Tuesday, January 21, 2014

moving on with thoughts of spring chicks...

The snow is falling, 14" is forecasted to fall overnight. 
Now that football is over for me I am left with a little bit of a void.  
If my Pats made it to the Super Bowl there would have been two additional weeks of football fun before the truly cold  hard reality of winter hit.  
The post season is such bliss until it isn't.  
It just wasn't in the cards this year.  
It is time for this New England chick to rally.  It is only January for cripes sake! 
I don't care what the ground hog says, winter is just long here, shadow or no shadow.

However along with the cold it is also catalogue time.  
Seeds, plants, chicks and bees, oh my!
Just what this chick needs to rally a snowy day away.  

We have a few plans this year.  We plan to get some additional egg layers.  
Our girls have hit the two year mark.  Their production just ain't like it used to be.
I had to.....(gulp) wait for it....
I had to buy eggs to make Christmas cookies this year!!!
Now I love my girls, but I thought we had an understanding.

Anywho, time to order some hens and decide on meat birds.
I have decided after last year that I will only order my chicks from McMurray hatchery.  
Last year we ordered our meat birds from Meyers and we lost 5 chicks out of 35 before 2 weeks.  
Some losses are to be expected but that was just too many.  
I have to honest, comparing past years, I just think the McMurray has better stock, gene pool I guess.  
I really know nothing about gene pools and stock.  All I know is my observations and that is what I believe.  I will also only go with Cornish Roasters.  The X Rocks are big, but I think the Cornish seem healthier and taste delish!
Though we only have the meat birds for 6 weeks from chick to butcher, it is a commitment.  
They eat, they poop, they drink ALL DAY!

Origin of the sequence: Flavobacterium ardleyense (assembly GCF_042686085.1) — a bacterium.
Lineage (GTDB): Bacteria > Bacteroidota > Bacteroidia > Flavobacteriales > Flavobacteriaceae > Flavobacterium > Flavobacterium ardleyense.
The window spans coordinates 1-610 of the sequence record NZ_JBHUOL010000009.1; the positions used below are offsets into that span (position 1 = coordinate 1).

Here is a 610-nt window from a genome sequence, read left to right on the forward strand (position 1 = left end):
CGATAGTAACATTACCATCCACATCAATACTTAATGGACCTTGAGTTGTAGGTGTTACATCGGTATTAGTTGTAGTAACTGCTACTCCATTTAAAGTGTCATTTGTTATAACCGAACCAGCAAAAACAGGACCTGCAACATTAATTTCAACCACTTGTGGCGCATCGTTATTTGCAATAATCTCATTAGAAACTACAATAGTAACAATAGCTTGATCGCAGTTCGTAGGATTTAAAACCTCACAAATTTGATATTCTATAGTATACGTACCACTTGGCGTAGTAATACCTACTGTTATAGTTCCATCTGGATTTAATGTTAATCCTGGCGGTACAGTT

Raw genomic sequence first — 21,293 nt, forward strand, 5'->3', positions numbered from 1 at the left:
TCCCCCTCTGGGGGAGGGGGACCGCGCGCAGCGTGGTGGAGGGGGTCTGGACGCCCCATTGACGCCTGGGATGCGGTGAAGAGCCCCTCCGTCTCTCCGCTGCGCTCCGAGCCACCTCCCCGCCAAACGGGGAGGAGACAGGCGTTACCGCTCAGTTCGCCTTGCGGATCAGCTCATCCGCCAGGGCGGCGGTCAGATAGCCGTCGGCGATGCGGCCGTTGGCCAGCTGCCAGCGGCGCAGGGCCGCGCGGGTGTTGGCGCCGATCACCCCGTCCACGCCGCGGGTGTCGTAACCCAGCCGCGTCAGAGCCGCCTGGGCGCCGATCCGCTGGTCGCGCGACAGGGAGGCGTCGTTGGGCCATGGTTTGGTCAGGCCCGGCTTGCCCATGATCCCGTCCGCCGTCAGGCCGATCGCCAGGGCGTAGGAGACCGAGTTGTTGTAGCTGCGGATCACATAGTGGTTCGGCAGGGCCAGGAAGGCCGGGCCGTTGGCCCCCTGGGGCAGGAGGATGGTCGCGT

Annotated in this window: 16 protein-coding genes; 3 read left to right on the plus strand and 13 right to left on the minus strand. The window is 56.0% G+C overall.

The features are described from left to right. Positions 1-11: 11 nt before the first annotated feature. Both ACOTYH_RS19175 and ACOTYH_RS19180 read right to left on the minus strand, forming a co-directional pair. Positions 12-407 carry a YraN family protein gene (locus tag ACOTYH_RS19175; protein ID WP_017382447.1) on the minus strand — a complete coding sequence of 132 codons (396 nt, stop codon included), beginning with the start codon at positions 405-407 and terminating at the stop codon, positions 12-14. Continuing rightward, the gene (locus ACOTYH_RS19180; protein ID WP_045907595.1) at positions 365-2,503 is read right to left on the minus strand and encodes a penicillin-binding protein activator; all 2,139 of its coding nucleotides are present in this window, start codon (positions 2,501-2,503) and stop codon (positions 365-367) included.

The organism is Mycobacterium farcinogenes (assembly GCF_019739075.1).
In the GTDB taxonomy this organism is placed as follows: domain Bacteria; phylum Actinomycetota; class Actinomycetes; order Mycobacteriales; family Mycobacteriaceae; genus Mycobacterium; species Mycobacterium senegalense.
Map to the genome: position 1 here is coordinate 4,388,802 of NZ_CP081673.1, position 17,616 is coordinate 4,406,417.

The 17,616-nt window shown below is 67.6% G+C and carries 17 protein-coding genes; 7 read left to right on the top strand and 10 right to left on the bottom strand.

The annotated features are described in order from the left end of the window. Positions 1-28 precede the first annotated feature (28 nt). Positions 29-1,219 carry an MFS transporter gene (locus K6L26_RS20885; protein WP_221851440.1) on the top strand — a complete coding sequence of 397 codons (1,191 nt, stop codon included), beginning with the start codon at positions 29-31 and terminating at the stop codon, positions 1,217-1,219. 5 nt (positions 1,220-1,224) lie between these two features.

That means lots of clean water, lots of food and lots of fresh shavings. 

They come home from the post office...

Oh they are so cute...

They then transition from "so cute" to sitting by the water or food all day.  Some of the bigger ones will try to position themselves between the water and the food for the least amount of movement to fill their faces.

The fateful day arrives.  I thank each of them before they get crated up, that is my job.  Calm is the mantra, we don't want any chickens stressed on the way to the butcher.

My Dad's dump truck is the best for this job.  Easy to load, easy to clean out.

We purchased the two large white crates at a ridiculous amount of money(I think $60 plus shipping per crate) My husband made the wooden one and then we improvise with the milk crates.  The white ones are the best because of the height.  They just plop down and don't try to walk around.

We wire tie cardboard on the tops of the milk crates.  We use the milk crates for the bigger meaner birds that might be aggressive or for smaller ones that might need a little protection on the ride.

It is a 25 minute ride there, which my husband does.  I stay back and clean the coop.  After about 1 hour to 1 1/2 hours they come home ready to be weighed, ziploced and frozen.  
We do rinse them when they get home before we bag them.

Being prepared is the key.  We have everything ready the night before so things go smoothly the morning of. Since it is summer we are also sure to have lots of ice for the ride home.

It is a lot of work but I think worth it. 
Time to get ordering, that 5:45am call will come from the post office before we know it. 

1 comment:

Bee Lady said...

I applaud you for all of the work you do to raise your own food. We get our beef and eggs from our neighbor. And I do try to put up food whenever I can. I know people don't like it when we "kill" animals, yet those same people eat meat in the grocery stores...if only they knew. You would probably enjoy a couple of books I've read. One is "Harvest for Hope" by Jane GOodall and the other is "Animal, Vegetable, Miracle" by Barbara Kingsolver.
Think our bees have lived through this winter? I have my doubts.

Cindy Bee